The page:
Dan and I have had lots of conversations about communication and decision-making recently.
We’re at a stage in our relationship where we’re past the initial “oh my god you’re amazing” phase, but not quite at the “you’re my life partner” phase, and this journey traversing our current in-between state (if you will) involves lots of learning, communication, and decision-making.
And as we all know, any kind of long term close interpersonal interaction (not just between romantic partners but also close friends, family, etc.) brings with it a host of relational quandries throughout its development and progression.
There are many academic fields devoted to decoding our decision-making. The behavioral economists, marketers, psychologists, etc., have all contributed to the body of knowledge on how exactly we humans make choices and thereby execute behaviors.
But when you’re faced with a (seemingly, because sometimes perspective or hindsight will demonstrate otherwise) life-changing decision, it’s unlikely that you call up your local economist at a nearby University and ask him/her what you should do.
You could: seek research, history books, experts, academic studies, or other points of factual insight to try and gain an idea of what to do, or you could talk at length with friends, family, or colleagues, think about your past behavior or the behavior of others you know who have faced a similar situation, you could flip a coin, make a list of pros and cons, and the techniques go on…
The interesting thing though, is that if you were to ask folks how they often make the major decisions in their life (i.e., what profession to pursue, whether to marry someone, whether to have children, whether to opt for a major surgery, etc.), they will frequently tell you they just “went with their gut” or they “just knew.”
For those out there who don’t believe in intuition or the like, I’m not necessarily talking about some sort of prophecy or spiritual connectedness to the future, although those things could certainly influence one’s gut in some cases. What I’m really referring to is how when you’re faced with a decision, and for reasons you can’t quite explain, making one choice compared to another choice, just feels right.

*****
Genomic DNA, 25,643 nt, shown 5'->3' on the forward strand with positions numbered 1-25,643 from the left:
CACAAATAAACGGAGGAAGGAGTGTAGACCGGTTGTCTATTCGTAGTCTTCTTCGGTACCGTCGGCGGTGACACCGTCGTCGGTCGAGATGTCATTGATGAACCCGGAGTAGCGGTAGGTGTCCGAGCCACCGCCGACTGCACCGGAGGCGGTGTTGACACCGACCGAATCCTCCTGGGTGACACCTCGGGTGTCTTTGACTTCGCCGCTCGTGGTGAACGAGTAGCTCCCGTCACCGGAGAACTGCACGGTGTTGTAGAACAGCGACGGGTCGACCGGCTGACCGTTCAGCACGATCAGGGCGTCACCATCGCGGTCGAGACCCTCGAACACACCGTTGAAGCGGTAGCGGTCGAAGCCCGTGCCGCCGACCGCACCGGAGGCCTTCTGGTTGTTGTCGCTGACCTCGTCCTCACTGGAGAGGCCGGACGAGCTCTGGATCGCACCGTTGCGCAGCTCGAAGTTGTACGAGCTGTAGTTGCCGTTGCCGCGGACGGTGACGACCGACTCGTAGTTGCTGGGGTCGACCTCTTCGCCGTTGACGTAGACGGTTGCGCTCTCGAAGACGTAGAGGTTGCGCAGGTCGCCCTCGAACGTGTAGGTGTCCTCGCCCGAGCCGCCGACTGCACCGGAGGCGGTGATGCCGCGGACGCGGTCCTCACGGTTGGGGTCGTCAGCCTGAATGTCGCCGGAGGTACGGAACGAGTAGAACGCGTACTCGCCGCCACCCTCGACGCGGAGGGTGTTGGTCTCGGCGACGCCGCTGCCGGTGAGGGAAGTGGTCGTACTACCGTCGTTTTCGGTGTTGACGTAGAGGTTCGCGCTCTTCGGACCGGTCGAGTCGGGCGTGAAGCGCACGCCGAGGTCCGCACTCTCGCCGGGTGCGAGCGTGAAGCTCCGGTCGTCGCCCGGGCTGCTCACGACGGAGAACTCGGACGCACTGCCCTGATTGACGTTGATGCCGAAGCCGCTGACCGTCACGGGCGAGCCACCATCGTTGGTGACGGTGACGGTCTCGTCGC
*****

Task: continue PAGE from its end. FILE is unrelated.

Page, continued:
Dan offered this academic article on the topic (PDF file): The Emotional Oracle Effect
And here is an article from the Financial Times published in 2010: Calculators Away
The Emotional Oracle paper provides evidence suggesting that individuals with higher trust in their feelings, tend to make better predictions about future outcomes. What I found especially interesting about this study is that it offers the idea that one’s gut essentially conducts a “meta summary” of all of the inputs one has (conscious, subconscious, emotional, factual, etc.) and thereby includes factors that may influence the ability to make a predictive decision that we may not be able to put a finger on in our conscious state.
The Financial Times (FT) article discusses how happiness can often be found in the situations we choose for ourselves (i.e., if my choice was to become an environmental lawyer vs. a corporate lawyer, I will in some sense, find sources of happiness in being an environmental lawyer and conclude that my choice was a “good” one), and how economic theory doesn’t always factor in the emotional components of a decision, merely the direct behaviors to lead one to a particular outcome. And how most people will resort to their “gut” at the end of the day.
I brought in these outside sources because so often I have been hesitant to fully trust my inner-most feelings when making major decisions. The decisions just seem too huge, and the results of a “bad” choice too costly, to completely rely on my gut. So I consult with all of those in my inner-circle, I deliberate for days/weeks/months (depending on how much time I have), I read articles, search the Web, consult with any needed experts/specialists, ask mentors and colleagues what they suggest, etc.
And (as the FT article suggests), at the end of the day, all that information gathering usually ends up reinforcing the initial gut feeling I started out with all along. Sometimes the data might have attenuated it or offered variations within the same theme, but generally speaking, I tend to end up with the same internal feeling.
So does this then mean that going forward I will make all my major decisions by simply listening to my gut first and dispensing with all the careful consideration, conversation and fact-finding? Not exactly. But I do think that over time, there’s the possibility that after having made decisions with my gut’s initial reaction as the benchmark, that I may become more confident in listening to my inner self sans as much external input.
After all, the sources, the research, and the people I consult are all useful, but at the end of the day, my life is my own.
Sometimes Nike’s slogan rings true: just do it.